In Florida, Broward Sheriff's Office Says Suspect Is In Custody After Shooting
ARI SHAPIRO, HOST:
We're going to hear voices now from Parkland, Fla., where a gunman opened fire this afternoon at Marjory Stoneman Douglas High School. This is a developing story, and we're still gathering details. The school superintendent, Robert Runcie, says this appears to be the worst shooting ever in the county.
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ROBERT RUNCIE: There are numerous fatalities. It's a horrific situation.
SHAPIRO: The Broward Sheriff's Office says at least 17 people have died, and more have been injured. Sheriff Scott Israel also confirmed to the media they have a suspect in custody.
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SCOTT ISRAEL: He's 19 years old. He was born in 1998 in September. He was a former student of Douglas High School. He got expelled for disciplinary reasons. I don't know the specifics.
SHAPIRO: The sheriff says the suspect is named Nikolas Cruz. Caitie Switalski of member station WLRN has been talking with students outside Marjory Stoneman Douglas. She says some of them thought this was another fire drill.
CAITIE SWITALSKI, BYLINE: They actually had a fire drill earlier in the day, and the teacher said, hey, you know, we're just having another fire drill. Everybody walk the way you're supposed to walk. And then, you know, once they got there, they had people running up behind them. One student said his - you know, the person that ran up behind him had a huge hole in his foot, and he was yelling, I'm shot; keep going. And teachers just yelled, keep going.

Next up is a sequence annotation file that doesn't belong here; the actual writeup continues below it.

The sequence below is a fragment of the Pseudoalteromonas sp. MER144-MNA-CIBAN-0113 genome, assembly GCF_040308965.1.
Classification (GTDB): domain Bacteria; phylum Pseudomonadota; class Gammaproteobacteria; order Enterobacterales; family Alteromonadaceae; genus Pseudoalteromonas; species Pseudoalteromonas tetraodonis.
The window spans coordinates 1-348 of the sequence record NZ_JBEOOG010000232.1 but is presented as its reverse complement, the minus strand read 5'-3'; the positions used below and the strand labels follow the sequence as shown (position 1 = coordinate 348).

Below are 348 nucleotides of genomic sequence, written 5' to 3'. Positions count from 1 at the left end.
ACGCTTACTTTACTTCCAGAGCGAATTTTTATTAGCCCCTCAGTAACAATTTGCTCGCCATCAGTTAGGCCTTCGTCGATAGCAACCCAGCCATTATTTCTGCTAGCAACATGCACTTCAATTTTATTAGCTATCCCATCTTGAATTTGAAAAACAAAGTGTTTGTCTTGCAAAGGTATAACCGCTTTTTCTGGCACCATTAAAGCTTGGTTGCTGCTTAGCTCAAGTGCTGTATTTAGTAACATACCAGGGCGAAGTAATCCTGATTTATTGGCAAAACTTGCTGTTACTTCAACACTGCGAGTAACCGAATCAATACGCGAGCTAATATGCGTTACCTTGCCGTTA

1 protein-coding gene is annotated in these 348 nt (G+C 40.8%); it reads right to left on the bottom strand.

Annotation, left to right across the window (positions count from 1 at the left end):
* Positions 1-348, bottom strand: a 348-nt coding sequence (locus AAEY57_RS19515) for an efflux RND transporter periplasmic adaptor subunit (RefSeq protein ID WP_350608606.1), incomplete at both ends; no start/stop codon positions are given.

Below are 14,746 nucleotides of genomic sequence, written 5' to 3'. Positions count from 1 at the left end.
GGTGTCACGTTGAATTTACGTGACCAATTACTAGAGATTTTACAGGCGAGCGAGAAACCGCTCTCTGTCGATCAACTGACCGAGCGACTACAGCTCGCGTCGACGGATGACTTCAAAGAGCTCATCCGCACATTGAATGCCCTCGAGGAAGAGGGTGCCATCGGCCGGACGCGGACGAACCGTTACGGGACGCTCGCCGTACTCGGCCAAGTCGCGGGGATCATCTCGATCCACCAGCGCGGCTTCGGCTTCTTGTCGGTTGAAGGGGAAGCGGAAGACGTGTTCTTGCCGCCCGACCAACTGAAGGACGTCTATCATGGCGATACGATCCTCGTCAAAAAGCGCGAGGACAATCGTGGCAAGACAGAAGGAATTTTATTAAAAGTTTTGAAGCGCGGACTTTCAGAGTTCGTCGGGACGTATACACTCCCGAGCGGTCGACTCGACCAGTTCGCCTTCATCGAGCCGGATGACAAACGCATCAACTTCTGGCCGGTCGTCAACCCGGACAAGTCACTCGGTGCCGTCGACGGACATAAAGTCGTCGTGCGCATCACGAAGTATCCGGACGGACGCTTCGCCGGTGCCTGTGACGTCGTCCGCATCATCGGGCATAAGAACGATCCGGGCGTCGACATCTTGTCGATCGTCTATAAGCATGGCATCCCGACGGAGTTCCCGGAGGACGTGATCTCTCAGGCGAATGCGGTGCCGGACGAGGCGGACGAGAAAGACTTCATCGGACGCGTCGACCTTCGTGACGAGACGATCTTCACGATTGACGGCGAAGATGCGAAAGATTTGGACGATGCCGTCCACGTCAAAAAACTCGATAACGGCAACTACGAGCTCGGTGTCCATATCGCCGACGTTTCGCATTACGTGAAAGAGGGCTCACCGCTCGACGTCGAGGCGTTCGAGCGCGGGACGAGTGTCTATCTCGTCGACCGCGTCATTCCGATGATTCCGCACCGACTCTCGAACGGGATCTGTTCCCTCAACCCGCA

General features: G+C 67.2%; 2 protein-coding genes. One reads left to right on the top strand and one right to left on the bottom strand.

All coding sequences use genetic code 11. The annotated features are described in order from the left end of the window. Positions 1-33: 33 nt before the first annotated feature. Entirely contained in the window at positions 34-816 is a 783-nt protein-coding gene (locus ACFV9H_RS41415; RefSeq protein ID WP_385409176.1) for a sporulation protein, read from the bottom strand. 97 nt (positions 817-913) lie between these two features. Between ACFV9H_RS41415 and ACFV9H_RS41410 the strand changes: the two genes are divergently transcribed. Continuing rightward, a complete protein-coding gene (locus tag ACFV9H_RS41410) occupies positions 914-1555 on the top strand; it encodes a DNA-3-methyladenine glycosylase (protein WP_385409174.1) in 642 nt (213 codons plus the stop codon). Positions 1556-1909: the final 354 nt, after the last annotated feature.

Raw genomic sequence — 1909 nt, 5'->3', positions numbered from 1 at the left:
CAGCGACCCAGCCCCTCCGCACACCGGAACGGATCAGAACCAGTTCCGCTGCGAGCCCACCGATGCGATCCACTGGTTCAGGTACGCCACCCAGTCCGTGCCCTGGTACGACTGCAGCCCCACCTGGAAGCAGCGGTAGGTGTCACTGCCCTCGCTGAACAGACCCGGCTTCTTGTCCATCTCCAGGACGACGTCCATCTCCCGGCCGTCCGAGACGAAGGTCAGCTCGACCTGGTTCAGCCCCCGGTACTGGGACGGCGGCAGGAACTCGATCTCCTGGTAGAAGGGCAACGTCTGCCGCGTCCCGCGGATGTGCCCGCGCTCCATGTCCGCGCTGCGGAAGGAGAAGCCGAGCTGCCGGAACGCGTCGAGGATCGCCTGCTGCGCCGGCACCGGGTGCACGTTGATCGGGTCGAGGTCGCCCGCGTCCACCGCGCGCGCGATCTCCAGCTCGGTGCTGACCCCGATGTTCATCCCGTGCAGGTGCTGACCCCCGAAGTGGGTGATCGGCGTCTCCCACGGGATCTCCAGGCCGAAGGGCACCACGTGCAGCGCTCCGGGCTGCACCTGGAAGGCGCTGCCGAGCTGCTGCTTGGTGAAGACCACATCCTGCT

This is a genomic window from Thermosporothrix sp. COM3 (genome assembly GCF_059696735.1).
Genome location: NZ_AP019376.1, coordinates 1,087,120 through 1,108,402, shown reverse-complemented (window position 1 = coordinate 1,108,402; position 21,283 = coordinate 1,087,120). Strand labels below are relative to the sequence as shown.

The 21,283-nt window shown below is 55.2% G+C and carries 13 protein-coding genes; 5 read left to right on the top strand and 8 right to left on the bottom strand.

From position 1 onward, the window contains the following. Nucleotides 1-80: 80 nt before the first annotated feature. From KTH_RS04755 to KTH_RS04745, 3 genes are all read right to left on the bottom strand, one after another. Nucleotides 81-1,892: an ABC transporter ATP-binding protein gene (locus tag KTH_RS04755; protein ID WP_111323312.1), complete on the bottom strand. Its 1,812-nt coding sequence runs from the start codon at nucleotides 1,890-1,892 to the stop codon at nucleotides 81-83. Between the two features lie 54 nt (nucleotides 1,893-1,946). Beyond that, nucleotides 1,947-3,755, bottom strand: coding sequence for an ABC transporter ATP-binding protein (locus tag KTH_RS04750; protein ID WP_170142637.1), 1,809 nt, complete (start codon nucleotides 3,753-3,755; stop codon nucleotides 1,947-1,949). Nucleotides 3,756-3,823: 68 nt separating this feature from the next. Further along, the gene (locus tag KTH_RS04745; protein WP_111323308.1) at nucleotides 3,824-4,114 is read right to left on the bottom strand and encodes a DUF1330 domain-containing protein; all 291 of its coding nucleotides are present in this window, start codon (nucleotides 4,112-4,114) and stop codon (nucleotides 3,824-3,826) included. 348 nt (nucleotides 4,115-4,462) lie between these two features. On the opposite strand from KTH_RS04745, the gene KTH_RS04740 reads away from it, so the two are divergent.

SHAPIRO: One of the students is a high school senior named Brandon Minoff, and here's how he describes what happened.
BRANDON MINOFF: It was a normal class day in last period. And with five minutes left in class, the fire alarm went off. And then once we got outside and were settled, there was gunshots, so we started evacuating. We made our way outside. And then I was - texted my brother to see if he was OK, and he said that his teacher didn't go outside for the fire alarm, and they got stuck inside the school. That's pretty much all I've heard and seen.
SHAPIRO: Parents gathered in a parking lot, waiting for their children. We reached Caesar Figueroa awaiting his daughter.
CAESAR FIGUEROA: Yeah, my daughter is in 11th grade. Her name is Gabrielle (ph) Figueroa. She was trapped. She was in the closet with her friends. She heard gunshots. She heard a window blow and all the kids running around. And for a half hour, I didn't hear from her at all. So I found this out when she texted me after - about, like, probably 20, 30 minutes later - after. And I saw cops coming like crazy with machine guns and helicopters flying. The FBI is here.
SHAPIRO: We also spoke earlier with a parent named Alison Carew. Her twin daughters go to Marjory Stoneman Douglas.
ALISON CAREW: I was actually sitting at my desk at work. I work in Boca, and they both started texting me independently. They were in different classes. One of them said that she was on lockdown in the auditorium, and one was on lockdown in the front office. And they were both scared and telling me that they love me. And I think that's my daughter actually calling me right now.
SHAPIRO: We've learned that both her daughters are safe. Parkland Mayor Christine Hunschofsky described the school for us earlier.
CHRISTINE HUNSCHOFSKY: It's a large school. The schools here in Florida are countywide schools, so this school falls under the Broward County schools. There are over 3,000 students at the school. It's in a very - we're in a very nice, close-knit community. It's a very safe area.
SHAPIRO: Congressman Ted Deutch represents the area, and he, too, says he's shocked a shooting would happen at this high school. He spoke with us from Capitol Hill.
TED DEUTCH: I mean, I can tell you we're going to have a moment of silence in the House, I suppose. And my colleagues have been terrific about reaching out and offering condolences. But nobody should have to go through this ever. And it happens time and time and time again. And if there is anything we can do to prevent one of these from happening in your community, then, by God, we have to.
SHAPIRO: We'll continue to update this story throughout the evening as more details emerge. Transcript provided by NPR, Copyright NPR.